By Denise Samen

ot all that sure what that meant, but I heard it enough in June 1968… I had no particular reason for enlisting, maybe the draw was the promise of traveling or getting a career instead of a job. I took a ride to a little box of a store in Coney Island—next to Nathan’s Famous— and joined the Army! After I passed the test, they told me that they would come for me in three days and to pack light. I was heading to Alabama. I hesitated to tell my parents, but they would want to know who was this military guy at the door, and where was I going with my bag packed? So the day before he showed up, I broke the news to them. My mom of course cried.

…she got up from the table, leaned over and pinched my cheek, telling me with a wink “to behave myself.”

I was whisked away to Ft. Hamilton base to wait with other enlistees. There we sat, at a long table with many women, just mingling. Opposite me was a gal who was reenlisting to the Marines. We talked briefly. When they called her name, she got up from the table, leaned over and pinched my cheek, telling me with a wink “to behave myself.” I didn’t think it was that obvious, but I guess you know your own kind? When my name was called, three other gals and I boarded a bus to the airport.We were one from Garden State and three from NYC area, two black and two white heading to Ft. McCullen,Alabama.We all got along very well. From what I could see, there was another obvious ”butch” woman in our group, but the topic was never talked about. When we finally arrived at the airport in Alabama, we were shuffled onto a bus with more women, and off we went. When we arrived at the base, we were ordered off the bus and lined up against the side—as if we were all going to get shot! Then a short, lady sergeant started shouting at us. She pointed towards a hill and asked,“See that hill, don’t go over it!” With my eyes wide, I thought, “OK.” Then she asked us, “Do you know why you’re not allowed to go over there?” I

Brooklyn Pride 2008

figured they were going to blow it up or something. We all shook our heads, no. “There are men on the other side of that hill!” A smile crept across my face, as I thought,“not to worry, I’m not interested in what’s over that hill.” Then she marched us to a building to get measured for our uniforms and show us to our sleeping quarters. After we got our bed assignments, I walked around and introduced myself to everyone as we were from all around the States. It was interesting to hear the different accents, and of course us New Yorkers don’t have none, right? Although at night I could hear footsteps and giggles, the word Lesbian was never spoken—but I was too tired to wonder or care who. It was “Don’t Ask, Don’t Tell.” When we graduated boot camp, I, for whatever reason, had everyone sign my arm. One gal asked a question: “Are You?” I was puzzled as I walked away and continued collecting names, hugs and well wishes. Since I wasn’t going anywhere, I was the last out the door. As the young lady who asked the question passed me, I grabbed her arm lightly and said yes, with a wink and a smile. There had been a few gals that I enjoyed knowing, and as they headed for the bus taking them to who-remembers-where, I ran back into the barracks and cried. In my next group, there was a pretty gal that I would just nod to—we hardly spoke. Nights out on the weekends with my pals were few, but one Friday night around 11:00 p.m., as I was heading back to my room from watching TV in the community room, there in my bed was this girl. I blinked, a few times, not believing my eyes. If I wanted her in my bed, it wouldn’t have ever happened, and there she was, sleeping. I had to calm myself and I tried to wake her gently, but she was really out. I nudged her again, and when she sounded alive, I told her she made a mistake, that she was in the wrong bed. She told me that when she was drunk, she was easy. Good information to have, but when you come to my bed, you better be sober! She went on to tell me about some gal that she had the hots for— this was the first time I had any idea that she might have been gay! (Even though we all wore our hair short, we all didn’t look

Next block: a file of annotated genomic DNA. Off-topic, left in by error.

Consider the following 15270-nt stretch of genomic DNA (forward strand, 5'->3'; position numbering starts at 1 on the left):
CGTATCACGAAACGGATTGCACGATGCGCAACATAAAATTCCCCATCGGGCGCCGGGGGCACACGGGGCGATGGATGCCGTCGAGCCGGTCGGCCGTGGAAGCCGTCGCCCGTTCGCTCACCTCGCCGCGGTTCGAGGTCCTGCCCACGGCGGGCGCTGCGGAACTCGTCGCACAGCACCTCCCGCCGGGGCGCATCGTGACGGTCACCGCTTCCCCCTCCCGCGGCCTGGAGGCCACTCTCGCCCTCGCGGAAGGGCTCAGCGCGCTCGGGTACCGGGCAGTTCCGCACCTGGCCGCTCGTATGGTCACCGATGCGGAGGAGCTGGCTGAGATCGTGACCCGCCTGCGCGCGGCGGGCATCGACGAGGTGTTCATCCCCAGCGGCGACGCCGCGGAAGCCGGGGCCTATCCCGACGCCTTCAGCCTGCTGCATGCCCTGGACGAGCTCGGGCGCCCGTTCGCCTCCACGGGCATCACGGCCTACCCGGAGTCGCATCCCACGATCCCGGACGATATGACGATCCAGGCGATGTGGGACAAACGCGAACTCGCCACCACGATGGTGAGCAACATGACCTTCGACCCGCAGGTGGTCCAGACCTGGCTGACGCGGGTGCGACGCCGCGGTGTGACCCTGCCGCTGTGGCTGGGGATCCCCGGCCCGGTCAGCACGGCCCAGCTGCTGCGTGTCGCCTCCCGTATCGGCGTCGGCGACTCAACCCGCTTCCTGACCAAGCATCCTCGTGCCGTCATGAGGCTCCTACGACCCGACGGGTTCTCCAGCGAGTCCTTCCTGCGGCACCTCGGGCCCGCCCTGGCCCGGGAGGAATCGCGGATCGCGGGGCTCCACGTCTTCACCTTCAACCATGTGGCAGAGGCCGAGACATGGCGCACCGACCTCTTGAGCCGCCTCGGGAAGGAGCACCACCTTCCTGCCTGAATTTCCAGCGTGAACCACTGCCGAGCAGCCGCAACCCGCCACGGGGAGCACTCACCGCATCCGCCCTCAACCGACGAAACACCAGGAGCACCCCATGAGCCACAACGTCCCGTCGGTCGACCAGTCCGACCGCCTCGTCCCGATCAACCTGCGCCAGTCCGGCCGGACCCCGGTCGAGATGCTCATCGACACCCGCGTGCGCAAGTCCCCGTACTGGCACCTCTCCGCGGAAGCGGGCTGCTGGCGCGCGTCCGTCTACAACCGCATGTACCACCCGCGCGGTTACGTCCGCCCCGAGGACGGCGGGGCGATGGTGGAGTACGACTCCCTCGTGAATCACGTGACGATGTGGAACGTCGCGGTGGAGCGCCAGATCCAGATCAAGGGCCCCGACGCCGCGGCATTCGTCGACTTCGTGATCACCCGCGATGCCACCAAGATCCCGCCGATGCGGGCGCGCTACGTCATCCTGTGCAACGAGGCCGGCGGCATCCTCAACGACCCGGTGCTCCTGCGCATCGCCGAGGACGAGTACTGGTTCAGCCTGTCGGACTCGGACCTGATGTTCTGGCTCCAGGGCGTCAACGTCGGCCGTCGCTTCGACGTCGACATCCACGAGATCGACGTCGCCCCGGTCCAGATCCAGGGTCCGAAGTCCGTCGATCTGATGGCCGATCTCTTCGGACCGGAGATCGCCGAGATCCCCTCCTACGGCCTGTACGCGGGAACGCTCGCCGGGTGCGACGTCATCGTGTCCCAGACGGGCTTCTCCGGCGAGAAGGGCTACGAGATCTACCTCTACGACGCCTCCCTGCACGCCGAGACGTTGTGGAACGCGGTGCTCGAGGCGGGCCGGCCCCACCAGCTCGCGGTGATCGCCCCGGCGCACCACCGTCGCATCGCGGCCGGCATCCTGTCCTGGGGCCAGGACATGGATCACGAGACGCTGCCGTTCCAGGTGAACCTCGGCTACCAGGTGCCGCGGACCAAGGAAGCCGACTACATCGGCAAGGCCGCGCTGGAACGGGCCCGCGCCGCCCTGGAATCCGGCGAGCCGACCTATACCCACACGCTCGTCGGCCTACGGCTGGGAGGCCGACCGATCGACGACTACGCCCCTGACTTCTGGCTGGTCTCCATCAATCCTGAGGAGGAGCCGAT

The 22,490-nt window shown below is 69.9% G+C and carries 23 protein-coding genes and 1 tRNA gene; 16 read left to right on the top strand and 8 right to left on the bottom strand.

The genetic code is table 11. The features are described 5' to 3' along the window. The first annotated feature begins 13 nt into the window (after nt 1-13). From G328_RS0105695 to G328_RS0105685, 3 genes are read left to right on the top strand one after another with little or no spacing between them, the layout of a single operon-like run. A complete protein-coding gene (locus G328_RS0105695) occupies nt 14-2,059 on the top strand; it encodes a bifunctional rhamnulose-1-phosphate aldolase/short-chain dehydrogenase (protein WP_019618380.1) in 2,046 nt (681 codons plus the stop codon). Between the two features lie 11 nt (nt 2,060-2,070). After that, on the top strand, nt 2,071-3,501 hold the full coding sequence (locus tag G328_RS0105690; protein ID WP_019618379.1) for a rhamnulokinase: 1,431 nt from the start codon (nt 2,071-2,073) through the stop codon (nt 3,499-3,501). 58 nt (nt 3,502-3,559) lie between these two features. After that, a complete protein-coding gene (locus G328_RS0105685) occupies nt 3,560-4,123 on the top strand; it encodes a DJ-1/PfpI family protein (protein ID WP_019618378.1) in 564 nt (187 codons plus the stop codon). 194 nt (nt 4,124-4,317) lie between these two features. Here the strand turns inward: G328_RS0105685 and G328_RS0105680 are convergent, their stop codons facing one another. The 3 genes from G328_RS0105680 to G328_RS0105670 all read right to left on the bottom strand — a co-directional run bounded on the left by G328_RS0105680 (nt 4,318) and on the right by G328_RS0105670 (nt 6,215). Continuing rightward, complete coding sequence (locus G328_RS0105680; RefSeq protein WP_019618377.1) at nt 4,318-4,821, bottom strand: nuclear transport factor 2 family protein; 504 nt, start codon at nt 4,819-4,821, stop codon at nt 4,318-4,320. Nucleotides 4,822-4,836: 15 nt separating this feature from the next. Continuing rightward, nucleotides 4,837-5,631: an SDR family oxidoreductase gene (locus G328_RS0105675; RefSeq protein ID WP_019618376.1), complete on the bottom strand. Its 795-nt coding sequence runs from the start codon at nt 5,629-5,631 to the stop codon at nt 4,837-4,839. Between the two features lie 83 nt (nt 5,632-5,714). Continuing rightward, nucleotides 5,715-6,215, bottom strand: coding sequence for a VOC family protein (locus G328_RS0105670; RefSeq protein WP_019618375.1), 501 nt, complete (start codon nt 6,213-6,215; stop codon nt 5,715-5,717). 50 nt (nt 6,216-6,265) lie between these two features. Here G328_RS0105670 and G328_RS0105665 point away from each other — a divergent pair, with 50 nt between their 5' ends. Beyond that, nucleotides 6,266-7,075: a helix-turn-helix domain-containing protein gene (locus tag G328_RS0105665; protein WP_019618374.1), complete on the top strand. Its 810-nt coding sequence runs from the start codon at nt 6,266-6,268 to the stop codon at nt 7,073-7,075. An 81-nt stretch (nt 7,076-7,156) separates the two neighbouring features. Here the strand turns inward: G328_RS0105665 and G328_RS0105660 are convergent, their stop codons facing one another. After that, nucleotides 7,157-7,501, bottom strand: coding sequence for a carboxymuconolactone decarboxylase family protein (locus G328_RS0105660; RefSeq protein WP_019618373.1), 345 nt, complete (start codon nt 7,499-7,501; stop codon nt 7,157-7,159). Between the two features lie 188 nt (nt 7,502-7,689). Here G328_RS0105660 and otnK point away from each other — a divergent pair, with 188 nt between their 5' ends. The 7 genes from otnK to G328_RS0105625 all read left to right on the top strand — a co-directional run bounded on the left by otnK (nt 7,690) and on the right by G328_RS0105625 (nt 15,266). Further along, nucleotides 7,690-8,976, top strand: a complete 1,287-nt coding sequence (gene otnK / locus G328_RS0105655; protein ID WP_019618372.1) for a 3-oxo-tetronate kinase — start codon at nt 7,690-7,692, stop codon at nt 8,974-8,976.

butch.) I didn’t want to get caught and kicked out, so I looked around for some assistance to get her to her right bed down the hall. But nobody was around, and I was tired, so I laid down beside her. Just then a Specialist popped in to say good night.When she saw the girl laying next to me, she ran for her room and slammed the door. I jumped up and followed, pleading with her to help me get this drunk out of my bed. She said “If the Sarg catches you, you’re in trouble!” She refused to help. Finally I could hear people coming into the barracks and told my new bed partner that her sweetie was back. She got excited about the prospect and staggered out of my room. I quickly closed and locked my door. Around Christmas, we were all invited to a party to rub elbows with the big wigs all in their uniforms, with brass so shiny it could blind you. As we stood around, I was secretly wondering who was butch or possibly femme. My Sergeant was there, of course—with her girlfriend, who was a higher rank.

Despite [everything], I have only fond memories of my military life, the marches, the latrine, KP duties, the weather, countryside and women.

It was right after that, that I came home to New York City. My mom had had a heart attack, and being the only child, I was given an honorable discharge for hardship. I was given my pink slip and found myself on a train. I liked the country, and didn’t really want to come back to the City, but I was needed at home. I made a few friends and more than a few memories—and behaved myself the whole time! I don’t know what happened to any of the gals I met, hope they all lived successful lives and broke many hearts along the way. Back then, you weren’t sent to the front lines unless you were in a medical profession. I wanted to be an x-ray tech, but wound up where the Army wanted me—behind a typewriter (which I hated). Despite that, I have only fond memories of my military life, the marches, the latrine, KP duties, the weather, countryside and women. I would have been a lifer and, every now and then, I actually miss it. L